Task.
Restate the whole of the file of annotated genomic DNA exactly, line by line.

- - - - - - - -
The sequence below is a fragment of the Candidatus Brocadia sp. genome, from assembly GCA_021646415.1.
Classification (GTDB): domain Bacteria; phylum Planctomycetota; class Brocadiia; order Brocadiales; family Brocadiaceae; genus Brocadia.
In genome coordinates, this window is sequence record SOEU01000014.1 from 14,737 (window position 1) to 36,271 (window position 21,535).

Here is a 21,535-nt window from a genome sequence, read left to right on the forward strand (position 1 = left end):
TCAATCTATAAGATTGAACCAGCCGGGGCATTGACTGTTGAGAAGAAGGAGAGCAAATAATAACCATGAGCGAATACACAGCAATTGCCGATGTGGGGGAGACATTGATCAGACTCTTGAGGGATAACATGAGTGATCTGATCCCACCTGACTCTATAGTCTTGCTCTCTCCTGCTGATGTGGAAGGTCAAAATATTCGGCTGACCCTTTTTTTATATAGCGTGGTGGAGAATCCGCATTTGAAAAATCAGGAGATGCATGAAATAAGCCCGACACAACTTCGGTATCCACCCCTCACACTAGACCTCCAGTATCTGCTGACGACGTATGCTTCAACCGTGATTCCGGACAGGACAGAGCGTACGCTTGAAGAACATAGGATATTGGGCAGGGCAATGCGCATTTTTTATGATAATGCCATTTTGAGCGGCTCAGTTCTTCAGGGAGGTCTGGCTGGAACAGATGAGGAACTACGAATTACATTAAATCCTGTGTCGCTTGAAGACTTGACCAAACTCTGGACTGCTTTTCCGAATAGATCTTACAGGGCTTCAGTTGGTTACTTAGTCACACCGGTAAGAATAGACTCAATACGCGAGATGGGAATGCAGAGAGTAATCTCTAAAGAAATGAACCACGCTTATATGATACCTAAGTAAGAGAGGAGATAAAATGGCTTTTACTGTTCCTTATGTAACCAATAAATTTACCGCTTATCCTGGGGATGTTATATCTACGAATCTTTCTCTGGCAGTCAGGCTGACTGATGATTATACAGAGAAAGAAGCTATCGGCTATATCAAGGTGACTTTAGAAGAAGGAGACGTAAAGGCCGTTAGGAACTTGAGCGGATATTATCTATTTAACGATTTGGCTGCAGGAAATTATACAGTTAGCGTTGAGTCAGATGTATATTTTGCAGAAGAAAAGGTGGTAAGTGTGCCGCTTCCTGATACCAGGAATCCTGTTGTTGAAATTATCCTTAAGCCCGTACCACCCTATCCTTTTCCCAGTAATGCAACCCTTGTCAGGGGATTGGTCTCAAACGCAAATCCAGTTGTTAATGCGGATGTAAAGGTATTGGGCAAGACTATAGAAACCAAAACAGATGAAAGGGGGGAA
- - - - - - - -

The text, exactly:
The sequence below is a fragment of the Candidatus Brocadia sp. genome, from assembly GCA_021646415.1.
Classification (GTDB): domain Bacteria; phylum Planctomycetota; class Brocadiia; order Brocadiales; family Brocadiaceae; genus Brocadia.
In genome coordinates, this window is sequence record SOEU01000014.1 from 14,737 (window position 1) to 36,271 (window position 21,535).

Here is a 21,535-nt window from a genome sequence, read left to right on the forward strand (position 1 = left end):
TCAATCTATAAGATTGAACCAGCCGGGGCATTGACTGTTGAGAAGAAGGAGAGCAAATAATAACCATGAGCGAATACACAGCAATTGCCGATGTGGGGGAGACATTGATCAGACTCTTGAGGGATAACATGAGTGATCTGATCCCACCTGACTCTATAGTCTTGCTCTCTCCTGCTGATGTGGAAGGTCAAAATATTCGGCTGACCCTTTTTTTATATAGCGTGGTGGAGAATCCGCATTTGAAAAATCAGGAGATGCATGAAATAAGCCCGACACAACTTCGGTATCCACCCCTCACACTAGACCTCCAGTATCTGCTGACGACGTATGCTTCAACCGTGATTCCGGACAGGACAGAGCGTACGCTTGAAGAACATAGGATATTGGGCAGGGCAATGCGCATTTTTTATGATAATGCCATTTTGAGCGGCTCAGTTCTTCAGGGAGGTCTGGCTGGAACAGATGAGGAACTACGAATTACATTAAATCCTGTGTCGCTTGAAGACTTGACCAAACTCTGGACTGCTTTTCCGAATAGATCTTACAGGGCTTCAGTTGGTTACTTAGTCACACCGGTAAGAATAGACTCAATACGCGAGATGGGAATGCAGAGAGTAATCTCTAAAGAAATGAACCACGCTTATATGATACCTAAGTAAGAGAGGAGATAAAATGGCTTTTACTGTTCCTTATGTAACCAATAAATTTACCGCTTATCCTGGGGATGTTATATCTACGAATCTTTCTCTGGCAGTCAGGCTGACTGATGATTATACAGAGAAAGAAGCTATCGGCTATATCAAGGTGACTTTAGAAGAAGGAGACGTAAAGGCCGTTAGGAACTTGAGCGGATATTATCTATTTAACGATTTGGCTGCAGGAAATTATACAGTTAGCGTTGAGTCAGATGTATATTTTGCAGAAGAAAAGGTGGTAAGTGTGCCGCTTCCTGATACCAGGAATCCTGTTGTTGAAATTATCCTTAAGCCCGTACCACCCTATCCTTTTCCCAGTAATGCAACCCTTGTCAGGGGATTGGTCTCAAACGCAAATCCAGTTGTTAATGCGGATGTAAAGGTATTGGGCAAGACTATAGAAACCAAAACAGATGAAAGGGGGGAA